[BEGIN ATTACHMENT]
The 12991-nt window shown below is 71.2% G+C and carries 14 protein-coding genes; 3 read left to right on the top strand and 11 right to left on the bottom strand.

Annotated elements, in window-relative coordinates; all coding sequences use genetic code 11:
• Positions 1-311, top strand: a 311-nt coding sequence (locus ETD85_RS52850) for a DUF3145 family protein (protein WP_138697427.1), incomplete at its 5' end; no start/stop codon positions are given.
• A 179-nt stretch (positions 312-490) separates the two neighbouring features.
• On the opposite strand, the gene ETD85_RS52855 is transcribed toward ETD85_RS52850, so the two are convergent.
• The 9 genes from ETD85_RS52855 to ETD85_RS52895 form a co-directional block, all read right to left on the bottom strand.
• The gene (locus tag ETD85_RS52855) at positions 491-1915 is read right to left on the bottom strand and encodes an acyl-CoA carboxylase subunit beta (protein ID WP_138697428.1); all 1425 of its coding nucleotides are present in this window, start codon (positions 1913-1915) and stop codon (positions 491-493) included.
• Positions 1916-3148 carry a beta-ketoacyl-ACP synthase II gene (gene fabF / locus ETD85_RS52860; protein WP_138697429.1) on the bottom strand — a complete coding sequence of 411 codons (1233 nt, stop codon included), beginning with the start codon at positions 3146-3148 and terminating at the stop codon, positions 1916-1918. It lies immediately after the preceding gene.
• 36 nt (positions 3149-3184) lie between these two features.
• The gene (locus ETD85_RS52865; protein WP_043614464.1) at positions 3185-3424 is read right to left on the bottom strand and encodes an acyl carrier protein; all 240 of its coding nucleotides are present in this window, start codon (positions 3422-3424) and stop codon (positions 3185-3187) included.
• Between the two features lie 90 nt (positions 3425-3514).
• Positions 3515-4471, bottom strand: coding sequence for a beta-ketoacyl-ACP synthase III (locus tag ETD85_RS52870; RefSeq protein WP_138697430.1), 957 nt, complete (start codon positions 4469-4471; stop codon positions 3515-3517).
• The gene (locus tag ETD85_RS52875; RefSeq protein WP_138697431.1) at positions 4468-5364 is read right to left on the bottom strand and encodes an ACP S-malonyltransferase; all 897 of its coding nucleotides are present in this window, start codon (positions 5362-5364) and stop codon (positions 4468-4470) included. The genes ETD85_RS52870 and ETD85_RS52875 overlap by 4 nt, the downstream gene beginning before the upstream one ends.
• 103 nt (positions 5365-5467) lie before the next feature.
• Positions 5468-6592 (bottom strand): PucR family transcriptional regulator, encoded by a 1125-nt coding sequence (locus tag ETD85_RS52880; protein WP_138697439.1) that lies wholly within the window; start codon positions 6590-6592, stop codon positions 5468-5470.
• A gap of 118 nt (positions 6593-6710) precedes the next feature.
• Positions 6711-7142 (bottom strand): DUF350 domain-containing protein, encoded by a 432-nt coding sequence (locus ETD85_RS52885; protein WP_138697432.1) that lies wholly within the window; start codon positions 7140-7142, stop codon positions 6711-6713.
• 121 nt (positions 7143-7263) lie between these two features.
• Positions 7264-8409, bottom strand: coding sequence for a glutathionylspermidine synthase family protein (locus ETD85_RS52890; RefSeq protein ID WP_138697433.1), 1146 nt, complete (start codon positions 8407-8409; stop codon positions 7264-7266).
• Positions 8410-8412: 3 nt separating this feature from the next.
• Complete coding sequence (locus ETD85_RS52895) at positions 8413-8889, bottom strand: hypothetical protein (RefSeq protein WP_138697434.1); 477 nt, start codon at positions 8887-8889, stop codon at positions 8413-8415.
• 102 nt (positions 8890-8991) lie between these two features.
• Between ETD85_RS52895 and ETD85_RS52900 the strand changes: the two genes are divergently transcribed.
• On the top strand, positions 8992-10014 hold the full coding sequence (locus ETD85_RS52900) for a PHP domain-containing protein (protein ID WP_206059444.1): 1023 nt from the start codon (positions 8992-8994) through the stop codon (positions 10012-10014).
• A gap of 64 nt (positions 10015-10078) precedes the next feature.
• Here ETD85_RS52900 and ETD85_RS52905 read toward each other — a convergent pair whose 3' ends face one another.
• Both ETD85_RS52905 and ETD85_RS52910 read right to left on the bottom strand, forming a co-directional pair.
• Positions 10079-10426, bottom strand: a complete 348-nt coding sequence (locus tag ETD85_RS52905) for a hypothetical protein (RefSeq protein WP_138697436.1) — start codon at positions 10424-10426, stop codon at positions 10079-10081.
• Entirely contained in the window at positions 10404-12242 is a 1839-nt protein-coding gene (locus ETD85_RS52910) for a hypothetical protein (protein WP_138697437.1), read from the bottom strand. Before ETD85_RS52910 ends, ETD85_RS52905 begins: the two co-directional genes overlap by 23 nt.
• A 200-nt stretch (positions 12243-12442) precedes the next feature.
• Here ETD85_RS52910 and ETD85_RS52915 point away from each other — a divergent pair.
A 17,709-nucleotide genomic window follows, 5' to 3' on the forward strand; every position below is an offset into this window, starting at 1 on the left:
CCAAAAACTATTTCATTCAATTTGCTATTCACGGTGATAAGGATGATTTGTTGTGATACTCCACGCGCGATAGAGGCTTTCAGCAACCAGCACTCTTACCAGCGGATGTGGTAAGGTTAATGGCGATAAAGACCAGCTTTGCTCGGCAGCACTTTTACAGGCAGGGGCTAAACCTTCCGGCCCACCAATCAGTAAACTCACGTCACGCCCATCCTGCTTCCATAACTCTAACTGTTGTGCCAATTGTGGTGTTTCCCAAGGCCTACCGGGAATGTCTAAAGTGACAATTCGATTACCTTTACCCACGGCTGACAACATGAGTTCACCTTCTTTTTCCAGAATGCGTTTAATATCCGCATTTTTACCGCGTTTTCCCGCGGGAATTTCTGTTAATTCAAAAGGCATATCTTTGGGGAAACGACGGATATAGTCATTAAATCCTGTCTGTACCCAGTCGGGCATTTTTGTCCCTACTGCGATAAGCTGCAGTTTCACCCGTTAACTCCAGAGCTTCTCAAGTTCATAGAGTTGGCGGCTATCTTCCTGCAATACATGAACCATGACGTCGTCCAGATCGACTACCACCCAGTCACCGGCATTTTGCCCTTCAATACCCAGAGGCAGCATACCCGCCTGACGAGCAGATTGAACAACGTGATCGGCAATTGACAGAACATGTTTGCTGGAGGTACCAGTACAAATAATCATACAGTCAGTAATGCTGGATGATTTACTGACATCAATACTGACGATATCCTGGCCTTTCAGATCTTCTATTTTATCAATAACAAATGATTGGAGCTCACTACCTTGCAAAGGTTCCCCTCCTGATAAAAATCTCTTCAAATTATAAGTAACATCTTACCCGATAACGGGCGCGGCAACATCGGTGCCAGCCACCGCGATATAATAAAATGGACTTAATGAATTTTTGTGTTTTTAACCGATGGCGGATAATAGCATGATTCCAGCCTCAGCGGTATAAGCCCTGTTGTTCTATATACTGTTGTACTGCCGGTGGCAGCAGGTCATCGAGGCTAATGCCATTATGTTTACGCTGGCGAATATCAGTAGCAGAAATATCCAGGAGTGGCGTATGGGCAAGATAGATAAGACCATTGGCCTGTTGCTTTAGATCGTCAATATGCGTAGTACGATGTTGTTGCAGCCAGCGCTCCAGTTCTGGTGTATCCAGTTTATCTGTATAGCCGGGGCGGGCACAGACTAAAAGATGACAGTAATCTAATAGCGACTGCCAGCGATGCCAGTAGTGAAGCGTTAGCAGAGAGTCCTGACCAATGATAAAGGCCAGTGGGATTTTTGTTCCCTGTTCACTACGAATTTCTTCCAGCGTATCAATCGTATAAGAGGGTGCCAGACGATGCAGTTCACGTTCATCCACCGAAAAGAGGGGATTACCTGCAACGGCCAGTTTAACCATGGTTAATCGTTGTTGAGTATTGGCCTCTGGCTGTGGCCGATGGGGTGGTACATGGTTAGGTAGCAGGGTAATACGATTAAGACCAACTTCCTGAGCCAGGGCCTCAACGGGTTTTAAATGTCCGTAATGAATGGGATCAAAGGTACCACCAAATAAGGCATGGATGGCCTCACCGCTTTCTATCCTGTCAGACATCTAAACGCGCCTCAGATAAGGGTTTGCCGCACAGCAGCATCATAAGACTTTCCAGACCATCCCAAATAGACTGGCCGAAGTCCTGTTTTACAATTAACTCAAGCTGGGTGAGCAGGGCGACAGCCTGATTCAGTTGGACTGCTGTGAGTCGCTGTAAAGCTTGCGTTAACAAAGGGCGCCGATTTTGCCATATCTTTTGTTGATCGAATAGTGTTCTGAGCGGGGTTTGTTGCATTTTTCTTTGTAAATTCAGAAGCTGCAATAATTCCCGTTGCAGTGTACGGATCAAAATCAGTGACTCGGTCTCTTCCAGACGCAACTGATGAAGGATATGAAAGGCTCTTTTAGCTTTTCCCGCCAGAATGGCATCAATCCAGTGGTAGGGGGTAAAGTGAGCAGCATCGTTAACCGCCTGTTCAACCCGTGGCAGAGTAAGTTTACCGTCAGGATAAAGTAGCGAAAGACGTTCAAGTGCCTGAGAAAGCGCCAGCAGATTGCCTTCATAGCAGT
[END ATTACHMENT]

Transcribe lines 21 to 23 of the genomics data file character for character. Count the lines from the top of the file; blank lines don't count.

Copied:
• Complete coding sequence (locus ETD85_RS52895) at positions 8413-8889, bottom strand: hypothetical protein (RefSeq protein WP_138697434.1); 477 nt, start codon at positions 8887-8889, stop codon at positions 8413-8415.
• 102 nt (positions 8890-8991) lie between these two features.
• Between ETD85_RS52895 and ETD85_RS52900 the strand changes: the two genes are divergently transcribed.